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Changes in Swiss Law Mean Trouble for U.S. Account-Holders

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    As we strive to provide our readers with the most up-to-date and pertinent news about changes in the law with regard to taxation, it is key to showcase changes in foreign legislation, in addition to actions by the U.S. government. An important change that we have recently become aware of involves a law that was once meant to protect the privacy of foreign bank account-holders in Switzerland. With the new changes detailed below, a U.S. taxpayer who has foreign accounts that haven’t yet been declared to the IRS are in grave danger of being the target of an IRS criminal investigation without even knowing it.

    The New Legislation

    Under prior Swiss law, a bank that received a request for account-holder information would be required to give notice to the owner of the account prior to making a required disclosure. The notice would generally come in the form of a letter from the Swiss bank and would arrive on the doorstep of the U.S. taxpayer with plenty of time to take the necessary steps to reduce the domestic consequences that would naturally follow. Taxpayers would often choose to make a quiet disclosure or utilize IRS-created programs such as the Offshore Voluntary Disclosure Program.

    The law replacing the prior procedure gives more leeway to Swiss banks when notifying account-holders of the dissemination of information to U.S. tax authorities. The banks will still be required to notify the owner of the account, but it may be significantly delayed. The law allows for the deferment of notification by financial institutions until after the requested information is transmitted. The threshold to take advantage of the new deferral procedure is concerning as it only requires the bank to demonstrate that the notification to the account owner would defeat the purpose of the information dissemination or that it would thwart the investigation.

    The Swiss government has said that the new law will be interpreted narrowly, but even a limited application could prove to be damning to U.S. taxpayers. In the past, when a taxpayer had even a limited amount of lead-time prior to the transfer of their information to the IRS or the Department of Justice, they may have been able to participate in the Offshore Voluntary Disclosure Program. Regardless of how the new law is interpreted or is given effect, it poses a serious risk to taxpayers who should be poised to participate in the offshore voluntary disclosure program.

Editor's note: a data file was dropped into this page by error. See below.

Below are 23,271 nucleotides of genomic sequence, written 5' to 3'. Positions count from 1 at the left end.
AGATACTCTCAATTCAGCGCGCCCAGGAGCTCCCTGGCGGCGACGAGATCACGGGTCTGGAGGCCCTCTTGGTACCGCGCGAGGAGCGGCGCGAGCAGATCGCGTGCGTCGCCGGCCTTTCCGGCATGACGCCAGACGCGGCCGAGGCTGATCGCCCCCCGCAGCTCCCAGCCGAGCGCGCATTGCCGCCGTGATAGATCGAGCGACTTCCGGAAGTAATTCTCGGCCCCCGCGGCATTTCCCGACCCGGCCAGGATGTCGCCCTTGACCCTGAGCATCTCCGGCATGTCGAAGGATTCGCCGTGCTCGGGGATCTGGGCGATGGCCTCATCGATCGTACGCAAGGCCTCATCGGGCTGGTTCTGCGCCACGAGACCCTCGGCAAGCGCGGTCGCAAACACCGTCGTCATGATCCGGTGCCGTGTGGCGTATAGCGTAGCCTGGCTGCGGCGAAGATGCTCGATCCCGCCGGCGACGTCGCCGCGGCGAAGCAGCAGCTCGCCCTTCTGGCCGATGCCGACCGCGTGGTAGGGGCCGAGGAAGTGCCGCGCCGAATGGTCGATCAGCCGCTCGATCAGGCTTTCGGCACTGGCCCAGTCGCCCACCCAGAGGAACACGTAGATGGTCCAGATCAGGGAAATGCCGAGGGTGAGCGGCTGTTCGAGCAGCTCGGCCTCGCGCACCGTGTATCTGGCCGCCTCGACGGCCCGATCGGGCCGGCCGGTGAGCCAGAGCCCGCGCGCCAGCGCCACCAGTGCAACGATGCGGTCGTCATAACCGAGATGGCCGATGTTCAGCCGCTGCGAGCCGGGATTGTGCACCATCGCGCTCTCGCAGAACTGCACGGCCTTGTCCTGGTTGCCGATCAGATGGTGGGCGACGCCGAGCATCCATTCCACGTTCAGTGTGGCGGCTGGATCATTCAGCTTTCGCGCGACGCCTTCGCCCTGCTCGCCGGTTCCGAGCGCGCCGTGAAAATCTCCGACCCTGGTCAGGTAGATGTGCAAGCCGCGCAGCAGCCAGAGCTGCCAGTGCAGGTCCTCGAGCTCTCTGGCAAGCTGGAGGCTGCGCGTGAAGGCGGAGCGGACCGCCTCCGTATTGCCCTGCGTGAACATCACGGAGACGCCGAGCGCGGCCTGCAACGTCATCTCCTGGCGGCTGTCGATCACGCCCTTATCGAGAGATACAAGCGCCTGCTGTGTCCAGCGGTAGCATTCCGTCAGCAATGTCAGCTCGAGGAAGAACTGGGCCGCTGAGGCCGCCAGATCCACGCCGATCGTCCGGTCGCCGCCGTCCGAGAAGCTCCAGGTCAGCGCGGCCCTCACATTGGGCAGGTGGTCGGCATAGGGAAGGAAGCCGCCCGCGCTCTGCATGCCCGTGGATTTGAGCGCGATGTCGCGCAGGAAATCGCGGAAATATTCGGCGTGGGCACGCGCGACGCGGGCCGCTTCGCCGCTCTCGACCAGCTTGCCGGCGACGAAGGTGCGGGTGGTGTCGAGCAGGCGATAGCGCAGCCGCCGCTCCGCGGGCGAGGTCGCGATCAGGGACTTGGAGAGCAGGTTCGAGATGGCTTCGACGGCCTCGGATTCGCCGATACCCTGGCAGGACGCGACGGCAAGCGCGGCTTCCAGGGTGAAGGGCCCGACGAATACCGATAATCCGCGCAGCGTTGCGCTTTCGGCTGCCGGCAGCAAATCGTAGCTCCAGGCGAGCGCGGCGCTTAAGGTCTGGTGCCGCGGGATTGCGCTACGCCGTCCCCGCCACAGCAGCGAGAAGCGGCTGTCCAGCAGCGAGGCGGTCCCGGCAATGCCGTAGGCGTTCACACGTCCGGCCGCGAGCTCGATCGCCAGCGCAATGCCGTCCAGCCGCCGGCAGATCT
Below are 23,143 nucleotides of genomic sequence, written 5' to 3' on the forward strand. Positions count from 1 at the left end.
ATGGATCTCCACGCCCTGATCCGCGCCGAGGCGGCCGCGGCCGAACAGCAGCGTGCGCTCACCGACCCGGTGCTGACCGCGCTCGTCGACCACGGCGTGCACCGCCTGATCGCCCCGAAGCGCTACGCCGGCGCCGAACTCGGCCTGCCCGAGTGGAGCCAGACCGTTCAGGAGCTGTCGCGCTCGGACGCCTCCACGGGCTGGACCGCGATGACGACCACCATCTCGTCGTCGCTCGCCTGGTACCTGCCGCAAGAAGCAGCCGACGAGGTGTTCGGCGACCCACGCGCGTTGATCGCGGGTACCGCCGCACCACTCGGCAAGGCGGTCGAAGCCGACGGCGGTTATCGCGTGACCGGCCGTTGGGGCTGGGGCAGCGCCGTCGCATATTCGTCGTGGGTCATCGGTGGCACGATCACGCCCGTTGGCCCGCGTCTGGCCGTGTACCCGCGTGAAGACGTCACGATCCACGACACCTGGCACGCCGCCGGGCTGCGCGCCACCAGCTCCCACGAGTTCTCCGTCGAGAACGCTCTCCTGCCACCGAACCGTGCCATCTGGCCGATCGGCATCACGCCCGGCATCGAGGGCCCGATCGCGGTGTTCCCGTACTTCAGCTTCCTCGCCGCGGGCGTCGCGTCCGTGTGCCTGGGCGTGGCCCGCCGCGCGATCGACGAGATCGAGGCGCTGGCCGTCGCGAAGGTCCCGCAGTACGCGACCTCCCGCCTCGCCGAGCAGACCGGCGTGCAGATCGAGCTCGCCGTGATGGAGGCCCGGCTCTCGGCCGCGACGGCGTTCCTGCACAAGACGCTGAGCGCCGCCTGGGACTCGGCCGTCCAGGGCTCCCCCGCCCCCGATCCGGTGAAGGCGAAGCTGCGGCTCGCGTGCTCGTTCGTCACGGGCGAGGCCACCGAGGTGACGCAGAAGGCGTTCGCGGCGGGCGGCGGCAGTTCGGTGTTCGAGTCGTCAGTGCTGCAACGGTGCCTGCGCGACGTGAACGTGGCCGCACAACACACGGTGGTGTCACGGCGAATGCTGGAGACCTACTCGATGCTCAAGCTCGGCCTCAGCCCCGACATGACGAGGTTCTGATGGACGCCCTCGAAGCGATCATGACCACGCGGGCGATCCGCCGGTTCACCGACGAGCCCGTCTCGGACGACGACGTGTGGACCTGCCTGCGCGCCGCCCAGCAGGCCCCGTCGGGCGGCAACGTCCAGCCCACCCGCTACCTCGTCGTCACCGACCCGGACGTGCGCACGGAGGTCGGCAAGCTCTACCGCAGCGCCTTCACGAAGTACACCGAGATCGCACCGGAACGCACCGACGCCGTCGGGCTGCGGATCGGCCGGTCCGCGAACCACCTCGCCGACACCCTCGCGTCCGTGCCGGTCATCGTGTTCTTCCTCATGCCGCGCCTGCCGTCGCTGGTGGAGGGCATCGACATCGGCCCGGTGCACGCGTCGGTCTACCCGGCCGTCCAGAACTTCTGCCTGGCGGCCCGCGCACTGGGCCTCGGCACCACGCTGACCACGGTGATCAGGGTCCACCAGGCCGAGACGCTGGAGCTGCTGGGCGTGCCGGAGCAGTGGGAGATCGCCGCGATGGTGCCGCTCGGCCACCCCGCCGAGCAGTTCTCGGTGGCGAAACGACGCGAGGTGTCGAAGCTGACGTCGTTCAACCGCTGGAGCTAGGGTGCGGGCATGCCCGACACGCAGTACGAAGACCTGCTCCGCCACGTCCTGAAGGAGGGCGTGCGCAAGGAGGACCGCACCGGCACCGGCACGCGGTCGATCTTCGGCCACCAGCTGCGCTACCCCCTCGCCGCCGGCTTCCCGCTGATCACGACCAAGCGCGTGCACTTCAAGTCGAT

A Way Out: The OVDP

    Under the OVDP, U.S. taxpayers who have undeclared overseas bank accounts in excess of $10,000 can come clean by paying limited penalties and back taxes. Most participants in the program are attempting to avoid high fines and penalties as well as a criminal prosecution that can lead to a sentence to time in a federal prison. Under the terms of the OVDP, the taxpayer must submit a significant amount of information about their taxes and finances. Most importantly, the taxpayer cannot participate in the program if the IRS, DOJ or any other governmental agency has received information that may evidence the existence of an undeclared foreign account.

    Thus, when a taxpayer received notice that their information was being handed over to the U.S., there was a short window that they could jump into the OVDP. But now, if the Swiss bank determines that they will utilize the new procedure to delay notification, a taxpayer will be unable to enter the program if the information provided reaches the IRS before the taxpayer has made a timely voluntary disclosure.

    The Bottom Line

    This news means one thing for taxpayers with undeclared Swiss bank accounts: disclose your account(s) now under the OVDP or run the very real possibility of spending time in federal prison. By the time that you first hear about your account information being transmitted to the United States, it will be far too late. Time couldn’t be any more of the essence

    The experienced tax and accounting professionals at the Tax Law Offices of David W. Klasing are in a perfect position to help you secure the most favorable treatment by the government when disclosing your foreign bank account. Our tax attorneys have helped hundreds of taxpayers successfully participate in the OVDP. When your financial livelihood and physical freedom is on the line, don’t face the government alone. Contact the Tax Law Offices of David W. Klasing at 800-681-1295 today for a reduced-rate consultation.

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